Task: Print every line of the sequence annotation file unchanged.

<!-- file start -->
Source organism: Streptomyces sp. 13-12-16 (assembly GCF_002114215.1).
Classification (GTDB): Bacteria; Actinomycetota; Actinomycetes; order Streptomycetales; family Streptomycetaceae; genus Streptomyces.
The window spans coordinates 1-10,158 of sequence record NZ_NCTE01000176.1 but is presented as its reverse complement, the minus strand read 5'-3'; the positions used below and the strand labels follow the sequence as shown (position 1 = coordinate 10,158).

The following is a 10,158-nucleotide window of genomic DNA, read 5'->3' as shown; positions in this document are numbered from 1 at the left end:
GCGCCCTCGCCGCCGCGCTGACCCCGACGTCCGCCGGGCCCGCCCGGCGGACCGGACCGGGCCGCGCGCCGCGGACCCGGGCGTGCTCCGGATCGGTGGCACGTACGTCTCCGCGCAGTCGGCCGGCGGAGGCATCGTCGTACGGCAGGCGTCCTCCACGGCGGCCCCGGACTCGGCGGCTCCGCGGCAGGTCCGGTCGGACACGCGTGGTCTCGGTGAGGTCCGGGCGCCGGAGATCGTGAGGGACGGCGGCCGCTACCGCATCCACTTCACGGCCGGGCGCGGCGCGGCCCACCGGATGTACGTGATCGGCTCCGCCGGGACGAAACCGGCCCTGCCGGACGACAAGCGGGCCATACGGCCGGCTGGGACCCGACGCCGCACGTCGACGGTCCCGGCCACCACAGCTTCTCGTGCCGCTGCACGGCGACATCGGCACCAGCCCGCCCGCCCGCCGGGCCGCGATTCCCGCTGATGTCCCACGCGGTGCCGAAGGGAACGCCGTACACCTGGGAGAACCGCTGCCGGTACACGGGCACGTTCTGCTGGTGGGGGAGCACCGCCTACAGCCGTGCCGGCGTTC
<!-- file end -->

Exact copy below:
Source organism: Streptomyces sp. 13-12-16 (assembly GCF_002114215.1).
Classification (GTDB): Bacteria; Actinomycetota; Actinomycetes; order Streptomycetales; family Streptomycetaceae; genus Streptomyces.
The window spans coordinates 1-10,158 of sequence record NZ_NCTE01000176.1 but is presented as its reverse complement, the minus strand read 5'-3'; the positions used below and the strand labels follow the sequence as shown (position 1 = coordinate 10,158).

The following is a 10,158-nucleotide window of genomic DNA, read 5'->3' as shown; positions in this document are numbered from 1 at the left end:
GCGCCCTCGCCGCCGCGCTGACCCCGACGTCCGCCGGGCCCGCCCGGCGGACCGGACCGGGCCGCGCGCCGCGGACCCGGGCGTGCTCCGGATCGGTGGCACGTACGTCTCCGCGCAGTCGGCCGGCGGAGGCATCGTCGTACGGCAGGCGTCCTCCACGGCGGCCCCGGACTCGGCGGCTCCGCGGCAGGTCCGGTCGGACACGCGTGGTCTCGGTGAGGTCCGGGCGCCGGAGATCGTGAGGGACGGCGGCCGCTACCGCATCCACTTCACGGCCGGGCGCGGCGCGGCCCACCGGATGTACGTGATCGGCTCCGCCGGGACGAAACCGGCCCTGCCGGACGACAAGCGGGCCATACGGCCGGCTGGGACCCGACGCCGCACGTCGACGGTCCCGGCCACCACAGCTTCTCGTGCCGCTGCACGGCGACATCGGCACCAGCCCGCCCGCCCGCCGGGCCGCGATTCCCGCTGATGTCCCACGCGGTGCCGAAGGGAACGCCGTACACCTGGGAGAACCGCTGCCGGTACACGGGCACGTTCTGCTGGTGGGGGAGCACCGCCTACAGCCGTGCCGGCGTTC